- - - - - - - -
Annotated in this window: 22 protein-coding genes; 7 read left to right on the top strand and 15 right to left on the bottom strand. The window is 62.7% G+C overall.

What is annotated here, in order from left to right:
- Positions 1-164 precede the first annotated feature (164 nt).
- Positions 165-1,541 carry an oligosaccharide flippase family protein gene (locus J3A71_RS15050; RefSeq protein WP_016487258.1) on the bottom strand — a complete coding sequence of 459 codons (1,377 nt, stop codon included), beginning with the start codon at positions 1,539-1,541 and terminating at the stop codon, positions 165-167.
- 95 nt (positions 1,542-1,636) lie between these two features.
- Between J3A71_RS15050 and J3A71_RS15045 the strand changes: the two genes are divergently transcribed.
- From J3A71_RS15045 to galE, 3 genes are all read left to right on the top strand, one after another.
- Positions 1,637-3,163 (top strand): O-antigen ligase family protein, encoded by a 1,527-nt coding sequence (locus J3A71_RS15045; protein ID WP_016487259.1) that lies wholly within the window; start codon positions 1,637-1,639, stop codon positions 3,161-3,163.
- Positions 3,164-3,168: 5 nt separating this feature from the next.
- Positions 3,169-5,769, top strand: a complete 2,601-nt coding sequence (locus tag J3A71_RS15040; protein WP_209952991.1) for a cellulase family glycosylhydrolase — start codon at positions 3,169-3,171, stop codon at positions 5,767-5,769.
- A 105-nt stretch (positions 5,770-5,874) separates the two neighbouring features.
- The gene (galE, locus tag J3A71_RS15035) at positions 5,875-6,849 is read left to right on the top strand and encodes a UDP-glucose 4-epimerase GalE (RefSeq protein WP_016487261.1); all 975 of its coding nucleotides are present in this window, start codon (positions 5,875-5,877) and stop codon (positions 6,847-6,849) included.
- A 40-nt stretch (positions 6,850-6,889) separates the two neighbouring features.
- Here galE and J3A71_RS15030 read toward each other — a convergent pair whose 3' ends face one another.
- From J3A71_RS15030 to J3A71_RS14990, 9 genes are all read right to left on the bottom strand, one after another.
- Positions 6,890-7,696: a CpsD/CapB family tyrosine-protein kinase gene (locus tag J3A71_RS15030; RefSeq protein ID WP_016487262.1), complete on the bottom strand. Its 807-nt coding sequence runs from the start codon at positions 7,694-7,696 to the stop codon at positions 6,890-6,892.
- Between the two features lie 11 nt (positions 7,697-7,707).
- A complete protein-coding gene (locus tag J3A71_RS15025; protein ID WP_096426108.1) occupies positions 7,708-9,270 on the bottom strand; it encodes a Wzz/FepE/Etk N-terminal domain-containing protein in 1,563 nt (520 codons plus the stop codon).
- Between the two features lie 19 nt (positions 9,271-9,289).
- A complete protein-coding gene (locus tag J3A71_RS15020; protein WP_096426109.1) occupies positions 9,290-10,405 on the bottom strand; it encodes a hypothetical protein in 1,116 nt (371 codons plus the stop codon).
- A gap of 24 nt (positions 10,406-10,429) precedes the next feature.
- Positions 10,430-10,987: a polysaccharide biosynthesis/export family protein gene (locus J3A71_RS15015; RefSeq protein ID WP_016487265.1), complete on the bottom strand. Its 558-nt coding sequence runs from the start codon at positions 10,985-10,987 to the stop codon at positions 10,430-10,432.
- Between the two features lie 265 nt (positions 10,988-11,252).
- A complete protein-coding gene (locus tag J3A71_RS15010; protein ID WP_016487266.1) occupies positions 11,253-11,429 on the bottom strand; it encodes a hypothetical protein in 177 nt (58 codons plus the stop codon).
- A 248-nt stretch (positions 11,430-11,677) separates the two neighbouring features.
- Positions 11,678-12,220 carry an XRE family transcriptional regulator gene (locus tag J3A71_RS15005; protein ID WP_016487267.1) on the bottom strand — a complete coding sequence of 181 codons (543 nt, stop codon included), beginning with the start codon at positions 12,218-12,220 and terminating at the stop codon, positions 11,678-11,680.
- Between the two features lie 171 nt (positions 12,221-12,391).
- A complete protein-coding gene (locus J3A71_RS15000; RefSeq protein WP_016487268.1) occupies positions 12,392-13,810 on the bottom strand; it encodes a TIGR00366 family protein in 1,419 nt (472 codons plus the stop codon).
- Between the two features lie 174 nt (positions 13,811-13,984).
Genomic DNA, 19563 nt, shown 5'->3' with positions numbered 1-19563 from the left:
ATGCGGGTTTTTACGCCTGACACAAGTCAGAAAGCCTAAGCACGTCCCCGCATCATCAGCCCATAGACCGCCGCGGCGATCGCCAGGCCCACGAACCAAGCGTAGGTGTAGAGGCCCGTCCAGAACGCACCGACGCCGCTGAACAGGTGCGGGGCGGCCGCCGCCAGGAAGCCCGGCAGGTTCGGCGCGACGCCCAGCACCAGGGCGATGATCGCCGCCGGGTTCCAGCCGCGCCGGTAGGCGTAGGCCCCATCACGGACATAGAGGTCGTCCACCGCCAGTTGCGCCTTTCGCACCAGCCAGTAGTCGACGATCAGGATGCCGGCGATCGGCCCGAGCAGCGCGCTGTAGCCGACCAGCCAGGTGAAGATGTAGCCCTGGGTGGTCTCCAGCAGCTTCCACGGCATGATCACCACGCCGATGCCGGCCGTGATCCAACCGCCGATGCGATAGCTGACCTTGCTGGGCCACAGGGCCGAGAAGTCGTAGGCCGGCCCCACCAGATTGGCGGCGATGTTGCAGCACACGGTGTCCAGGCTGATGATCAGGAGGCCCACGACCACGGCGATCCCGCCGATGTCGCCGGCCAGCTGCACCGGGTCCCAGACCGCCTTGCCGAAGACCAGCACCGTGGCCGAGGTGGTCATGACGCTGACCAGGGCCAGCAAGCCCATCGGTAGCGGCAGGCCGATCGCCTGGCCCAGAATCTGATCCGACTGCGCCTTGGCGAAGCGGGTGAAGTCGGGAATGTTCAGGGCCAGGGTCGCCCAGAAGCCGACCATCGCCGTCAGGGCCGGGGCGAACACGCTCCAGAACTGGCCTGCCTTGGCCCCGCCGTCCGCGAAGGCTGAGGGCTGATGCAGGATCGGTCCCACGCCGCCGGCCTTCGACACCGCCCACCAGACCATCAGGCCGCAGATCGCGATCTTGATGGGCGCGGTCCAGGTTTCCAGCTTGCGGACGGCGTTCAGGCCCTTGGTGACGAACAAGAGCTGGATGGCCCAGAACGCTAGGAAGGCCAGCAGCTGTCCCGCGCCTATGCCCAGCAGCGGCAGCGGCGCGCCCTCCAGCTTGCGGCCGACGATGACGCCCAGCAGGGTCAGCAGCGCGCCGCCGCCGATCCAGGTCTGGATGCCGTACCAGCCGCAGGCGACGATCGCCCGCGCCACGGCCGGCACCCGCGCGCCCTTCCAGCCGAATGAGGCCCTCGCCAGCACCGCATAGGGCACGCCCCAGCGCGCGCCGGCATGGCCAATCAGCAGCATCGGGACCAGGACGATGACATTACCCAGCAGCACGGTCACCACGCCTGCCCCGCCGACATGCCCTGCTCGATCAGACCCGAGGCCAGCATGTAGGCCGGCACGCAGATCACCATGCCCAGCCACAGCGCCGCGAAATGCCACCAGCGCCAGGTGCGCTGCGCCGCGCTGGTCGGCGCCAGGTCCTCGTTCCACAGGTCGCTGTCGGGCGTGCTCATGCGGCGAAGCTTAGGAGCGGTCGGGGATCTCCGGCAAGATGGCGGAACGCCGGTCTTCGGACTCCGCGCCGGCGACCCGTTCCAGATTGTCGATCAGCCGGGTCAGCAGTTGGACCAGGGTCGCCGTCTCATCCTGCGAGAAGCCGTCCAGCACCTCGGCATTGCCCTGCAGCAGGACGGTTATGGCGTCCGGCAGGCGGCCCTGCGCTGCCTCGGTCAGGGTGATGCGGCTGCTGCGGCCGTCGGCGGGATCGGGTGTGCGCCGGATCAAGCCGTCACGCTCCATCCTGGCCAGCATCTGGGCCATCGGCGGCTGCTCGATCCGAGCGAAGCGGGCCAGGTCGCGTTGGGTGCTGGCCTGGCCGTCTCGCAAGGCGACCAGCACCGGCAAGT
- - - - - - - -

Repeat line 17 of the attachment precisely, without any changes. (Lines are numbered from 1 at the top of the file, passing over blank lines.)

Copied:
- Between the two features lie 11 nt (positions 7,697-7,707).